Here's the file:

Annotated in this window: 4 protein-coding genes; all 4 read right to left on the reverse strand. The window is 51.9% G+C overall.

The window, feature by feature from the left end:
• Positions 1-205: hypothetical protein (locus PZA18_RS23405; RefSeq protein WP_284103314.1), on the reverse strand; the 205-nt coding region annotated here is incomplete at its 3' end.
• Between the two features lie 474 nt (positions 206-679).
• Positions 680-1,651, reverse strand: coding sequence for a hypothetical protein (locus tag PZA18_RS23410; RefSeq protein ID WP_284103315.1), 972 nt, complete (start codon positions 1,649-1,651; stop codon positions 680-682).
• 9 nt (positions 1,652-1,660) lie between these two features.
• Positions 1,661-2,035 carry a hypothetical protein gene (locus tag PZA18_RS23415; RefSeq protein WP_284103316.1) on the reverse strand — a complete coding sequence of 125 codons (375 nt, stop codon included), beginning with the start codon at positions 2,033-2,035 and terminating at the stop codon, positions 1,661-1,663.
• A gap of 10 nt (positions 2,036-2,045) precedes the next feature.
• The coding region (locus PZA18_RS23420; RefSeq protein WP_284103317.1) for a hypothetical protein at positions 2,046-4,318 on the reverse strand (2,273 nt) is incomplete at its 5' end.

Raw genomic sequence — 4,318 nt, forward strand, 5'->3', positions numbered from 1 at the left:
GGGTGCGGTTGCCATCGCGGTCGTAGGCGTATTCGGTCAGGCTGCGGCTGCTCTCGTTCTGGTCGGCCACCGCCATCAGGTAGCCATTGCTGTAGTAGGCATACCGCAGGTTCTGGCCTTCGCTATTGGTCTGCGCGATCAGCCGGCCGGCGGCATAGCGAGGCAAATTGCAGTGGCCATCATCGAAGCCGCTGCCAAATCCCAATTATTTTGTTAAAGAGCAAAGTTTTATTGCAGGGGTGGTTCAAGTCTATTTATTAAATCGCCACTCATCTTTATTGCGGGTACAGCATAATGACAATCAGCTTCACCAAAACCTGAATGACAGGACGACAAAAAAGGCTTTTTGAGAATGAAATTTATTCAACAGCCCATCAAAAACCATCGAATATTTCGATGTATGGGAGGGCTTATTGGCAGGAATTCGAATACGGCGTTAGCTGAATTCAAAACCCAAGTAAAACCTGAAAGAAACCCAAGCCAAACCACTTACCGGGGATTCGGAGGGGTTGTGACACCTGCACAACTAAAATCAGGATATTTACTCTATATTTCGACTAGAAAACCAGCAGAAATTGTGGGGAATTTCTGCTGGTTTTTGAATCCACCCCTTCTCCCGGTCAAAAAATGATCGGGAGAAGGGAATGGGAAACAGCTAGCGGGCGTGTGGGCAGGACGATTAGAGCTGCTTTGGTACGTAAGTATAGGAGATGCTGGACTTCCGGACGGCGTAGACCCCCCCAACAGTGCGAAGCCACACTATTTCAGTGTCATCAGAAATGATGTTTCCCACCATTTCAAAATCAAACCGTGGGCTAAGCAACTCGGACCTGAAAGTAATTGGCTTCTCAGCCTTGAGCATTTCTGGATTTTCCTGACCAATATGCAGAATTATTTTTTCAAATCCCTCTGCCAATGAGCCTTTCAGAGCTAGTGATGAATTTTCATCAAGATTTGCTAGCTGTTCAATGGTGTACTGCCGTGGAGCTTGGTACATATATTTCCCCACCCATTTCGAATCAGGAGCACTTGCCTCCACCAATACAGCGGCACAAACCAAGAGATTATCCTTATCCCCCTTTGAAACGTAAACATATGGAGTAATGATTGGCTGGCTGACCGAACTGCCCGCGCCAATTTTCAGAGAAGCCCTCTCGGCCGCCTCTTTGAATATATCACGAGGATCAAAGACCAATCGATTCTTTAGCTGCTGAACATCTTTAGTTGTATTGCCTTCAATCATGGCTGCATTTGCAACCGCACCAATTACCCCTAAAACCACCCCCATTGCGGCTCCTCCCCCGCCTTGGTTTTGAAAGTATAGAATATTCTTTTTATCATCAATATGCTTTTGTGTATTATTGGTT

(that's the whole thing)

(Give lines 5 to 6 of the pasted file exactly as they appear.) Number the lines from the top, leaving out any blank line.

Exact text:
• Positions 680-1,651, reverse strand: coding sequence for a hypothetical protein (locus tag PZA18_RS23410; RefSeq protein ID WP_284103315.1), 972 nt, complete (start codon positions 1,649-1,651; stop codon positions 680-682).
• 9 nt (positions 1,652-1,660) lie between these two features.